Average global online support tickets were up 19% at the beginning of June, compared with 2019, whilst WhatsApp, widely regarded as a relatively new brand engagement channel, had seen service queries rise by 148% since late February. 

And complaints about tech have also dominated – in May, a survey by Evaluagent found that video-conferencing issues (e.g. being unable to enable video or sound during conference calls) and internet outages made up two of the top three most customer complaint topics in the UK.

And it seems, whereas before coronavirus, most studies usually revealed that human customer service (and picking up the telephone) was often heavily favoured by most segments of the population for interacting with brands, now we are becoming more willing to be served by bots and automated services. 

"People usually say they want a human element to their interactions but Covid-19 has changed that," explains futurist Martin Ford, in a BBC article.

"[Covid-19] is going to change consumer preference and really open up new opportunities for automation."

One example of this again lies in the hospitality sector, which has been forced to embrace QR codes and online app ordering systems in order to adhere to the government’s strict social distancing measures.

Yet, as a restauranteur explains in the aforementioned Wired article, this has further led to people losing sight of the human element of customer service that still remains:

“I don’t know if people have forgotten how to go out to eat or something, but I’ve never felt more like a servant than in the last couple of months. I don’t know for sure what it is – lack of human interaction, maybe – but there’s definitely been a shift.”

Empathy rules

Whether the nature of customer complaints has changed or not, the onus is on brands to make things much easier, and in turn, more human – for both their customers and their staff, and that when they apply policy to ease common complaints, there’s no ambiguity that may lead to a heightened tension for complaint handling staff.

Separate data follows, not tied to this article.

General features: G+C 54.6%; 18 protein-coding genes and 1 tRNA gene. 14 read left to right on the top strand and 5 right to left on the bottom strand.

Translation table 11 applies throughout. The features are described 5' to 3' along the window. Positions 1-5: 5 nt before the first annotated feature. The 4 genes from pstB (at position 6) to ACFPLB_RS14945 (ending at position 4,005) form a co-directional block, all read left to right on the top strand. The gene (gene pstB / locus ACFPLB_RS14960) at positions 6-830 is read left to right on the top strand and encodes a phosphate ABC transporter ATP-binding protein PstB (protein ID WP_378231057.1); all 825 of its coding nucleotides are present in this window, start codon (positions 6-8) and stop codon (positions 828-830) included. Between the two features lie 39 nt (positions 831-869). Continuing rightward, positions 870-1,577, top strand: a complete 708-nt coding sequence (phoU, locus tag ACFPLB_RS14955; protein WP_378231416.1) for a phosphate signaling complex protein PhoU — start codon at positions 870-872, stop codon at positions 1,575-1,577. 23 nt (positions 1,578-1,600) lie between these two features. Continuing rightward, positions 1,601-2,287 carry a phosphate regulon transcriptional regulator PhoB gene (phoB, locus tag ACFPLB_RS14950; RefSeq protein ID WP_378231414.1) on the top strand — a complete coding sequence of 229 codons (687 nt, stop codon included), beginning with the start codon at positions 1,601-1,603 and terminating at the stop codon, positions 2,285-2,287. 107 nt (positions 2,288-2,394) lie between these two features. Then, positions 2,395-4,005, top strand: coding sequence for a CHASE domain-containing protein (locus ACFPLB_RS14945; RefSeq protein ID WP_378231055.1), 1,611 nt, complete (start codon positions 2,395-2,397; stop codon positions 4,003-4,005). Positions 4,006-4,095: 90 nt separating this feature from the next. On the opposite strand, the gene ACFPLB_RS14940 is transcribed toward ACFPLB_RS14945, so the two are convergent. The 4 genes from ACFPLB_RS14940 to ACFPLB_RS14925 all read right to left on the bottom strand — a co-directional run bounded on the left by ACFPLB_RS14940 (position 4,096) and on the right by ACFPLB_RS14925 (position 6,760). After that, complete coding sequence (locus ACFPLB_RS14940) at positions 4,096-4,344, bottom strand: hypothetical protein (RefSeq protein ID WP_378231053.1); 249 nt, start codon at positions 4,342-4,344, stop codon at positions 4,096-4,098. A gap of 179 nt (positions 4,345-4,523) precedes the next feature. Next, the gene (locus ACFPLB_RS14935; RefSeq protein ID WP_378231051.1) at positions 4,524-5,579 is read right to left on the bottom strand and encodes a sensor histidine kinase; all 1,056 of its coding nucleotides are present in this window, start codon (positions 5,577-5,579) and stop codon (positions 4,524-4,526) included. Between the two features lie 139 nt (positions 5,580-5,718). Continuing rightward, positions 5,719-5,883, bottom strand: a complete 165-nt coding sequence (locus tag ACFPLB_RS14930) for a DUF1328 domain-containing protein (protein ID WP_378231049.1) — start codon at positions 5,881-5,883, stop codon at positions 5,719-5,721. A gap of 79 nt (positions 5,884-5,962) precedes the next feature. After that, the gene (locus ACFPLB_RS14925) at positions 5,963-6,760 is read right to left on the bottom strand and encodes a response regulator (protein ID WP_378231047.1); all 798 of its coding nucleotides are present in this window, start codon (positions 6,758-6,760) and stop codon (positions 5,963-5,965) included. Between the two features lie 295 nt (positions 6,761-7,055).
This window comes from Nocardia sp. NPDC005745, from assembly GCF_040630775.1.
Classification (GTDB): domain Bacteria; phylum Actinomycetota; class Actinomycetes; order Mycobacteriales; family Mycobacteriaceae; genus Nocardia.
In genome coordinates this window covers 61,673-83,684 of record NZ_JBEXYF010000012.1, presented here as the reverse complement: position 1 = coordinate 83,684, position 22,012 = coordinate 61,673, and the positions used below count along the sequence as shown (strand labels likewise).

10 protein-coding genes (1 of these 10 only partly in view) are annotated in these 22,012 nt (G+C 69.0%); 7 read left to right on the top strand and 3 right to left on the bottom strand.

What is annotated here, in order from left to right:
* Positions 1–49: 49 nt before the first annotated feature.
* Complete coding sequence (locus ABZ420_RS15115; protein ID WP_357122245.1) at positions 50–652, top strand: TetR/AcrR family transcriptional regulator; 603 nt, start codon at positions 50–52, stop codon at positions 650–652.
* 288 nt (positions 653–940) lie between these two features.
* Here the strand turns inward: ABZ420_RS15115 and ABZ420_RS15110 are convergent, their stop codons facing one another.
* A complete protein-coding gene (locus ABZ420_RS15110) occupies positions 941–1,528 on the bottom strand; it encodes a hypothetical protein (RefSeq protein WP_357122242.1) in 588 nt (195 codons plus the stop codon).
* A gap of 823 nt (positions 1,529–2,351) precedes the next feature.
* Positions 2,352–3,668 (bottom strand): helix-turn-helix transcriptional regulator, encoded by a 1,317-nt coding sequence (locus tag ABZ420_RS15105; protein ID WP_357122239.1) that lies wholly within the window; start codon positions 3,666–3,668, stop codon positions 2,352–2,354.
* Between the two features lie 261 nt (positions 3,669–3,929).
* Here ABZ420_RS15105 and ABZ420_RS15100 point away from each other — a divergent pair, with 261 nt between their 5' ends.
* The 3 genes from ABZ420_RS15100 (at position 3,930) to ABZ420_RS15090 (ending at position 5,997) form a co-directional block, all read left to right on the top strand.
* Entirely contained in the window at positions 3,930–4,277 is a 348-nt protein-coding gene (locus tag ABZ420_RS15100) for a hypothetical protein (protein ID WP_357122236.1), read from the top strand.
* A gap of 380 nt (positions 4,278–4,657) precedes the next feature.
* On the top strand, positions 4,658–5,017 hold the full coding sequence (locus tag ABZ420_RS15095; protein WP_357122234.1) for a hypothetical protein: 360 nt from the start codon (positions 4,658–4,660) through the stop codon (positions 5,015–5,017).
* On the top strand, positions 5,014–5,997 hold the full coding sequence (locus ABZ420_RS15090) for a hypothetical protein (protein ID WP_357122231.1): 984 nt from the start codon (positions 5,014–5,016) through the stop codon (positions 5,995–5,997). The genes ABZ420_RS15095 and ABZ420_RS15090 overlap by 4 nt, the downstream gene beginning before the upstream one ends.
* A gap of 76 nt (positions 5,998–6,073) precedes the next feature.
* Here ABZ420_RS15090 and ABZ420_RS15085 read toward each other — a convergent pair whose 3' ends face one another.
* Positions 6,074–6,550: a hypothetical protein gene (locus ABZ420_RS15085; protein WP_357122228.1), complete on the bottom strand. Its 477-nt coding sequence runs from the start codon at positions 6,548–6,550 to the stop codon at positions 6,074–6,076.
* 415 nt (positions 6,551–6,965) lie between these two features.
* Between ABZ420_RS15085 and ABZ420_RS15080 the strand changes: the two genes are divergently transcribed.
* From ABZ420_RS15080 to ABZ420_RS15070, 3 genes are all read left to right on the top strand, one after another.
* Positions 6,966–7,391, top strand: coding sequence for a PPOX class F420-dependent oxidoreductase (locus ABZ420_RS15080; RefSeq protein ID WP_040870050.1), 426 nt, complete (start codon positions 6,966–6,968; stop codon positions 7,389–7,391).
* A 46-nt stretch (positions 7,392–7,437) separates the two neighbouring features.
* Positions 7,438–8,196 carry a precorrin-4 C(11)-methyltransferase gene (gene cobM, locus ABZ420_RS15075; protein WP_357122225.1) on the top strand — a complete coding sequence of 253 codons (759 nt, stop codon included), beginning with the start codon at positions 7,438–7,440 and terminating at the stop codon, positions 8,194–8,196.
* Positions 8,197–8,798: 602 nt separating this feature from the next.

As example, airlines such as BA and Easyjet were lambasted in September for introducing voucher schemes to ease the pressure on their call centre staff caused by having to cancel swathes of holidays at the start of coronavirus, only to create a second wave of fury by making vouchers near impossible to redeem when the industry reopened later in the year.

And beyond company procedure, the need to ensure empathy feeds through all of a business’s service channels – whether human or digital – is now more important than ever.   

“The crisis has significantly impacted the mindset of many consumers,” explains Peter Dorrington, founder of XMplify consulting, in the MyCustomer research report Empathy in customer service - a consumer survey. “By May, much of the populace were showing increased levels of uncertainty about both their physical health and financial futures, which resulted in a heightened sense of anxiety. At the same time, it was increasingly difficult to interact with businesses, compounding the levels of stress that consumers were feeling.

“You need empathy to deescalate a stressful situation – people need to feel that they are being listened to and that all their needs are being understood and considered, whether those needs be practical or emotional. Empathy helps the agent and consumer relate to each other and establish rapport.

“We need to remember that, whilst most consumers have now become more familiar and accepting of using digital channels to self-serve, or at least instigate a service call, this is not to say that this is the consumer’s preferred choice – it can occasionally be a reaction to necessity.”

Leigh Hopwood, the CEO of the Call Centre Management Association, also believes empathy is key, and says the contact centre industry is working hard to ensure empathy feeds through to both customers and employees.

“Contact centre advisors are definitely demonstrating increasingly more empathy with customers [as a result of Covid-19]. Conversations have been more real, rather than script driven, and on a more personal human-to-human level.

“Those in complaints management in customer contact should be listening to how others are dealing with the changing situation – networking with their peers and sharing good practice. Gathering ideas from peers and hearing how a new process or response has worked, or not worked, will help those organisations navigate these strange times.”

For our travel sector contact centre agent source cited at the start of this article, navigating through recent months has been made possible by simply highlighting to callers that they have shared struggles.

“I’ve been working from home since the end of March. The anger has certainly eased and there’s more camaraderie with customers again, even when they’re making a complaint. I make a point of explaining to any caller very early on that I’m working at home and I apologise for any abrupt or unexpected noises in the background from my one-year old daughter; that sort of thing. I find it acts as a bit of an electric shock for the caller, and reminds them there’s a real person on the end of the line.”

Empathy in customer service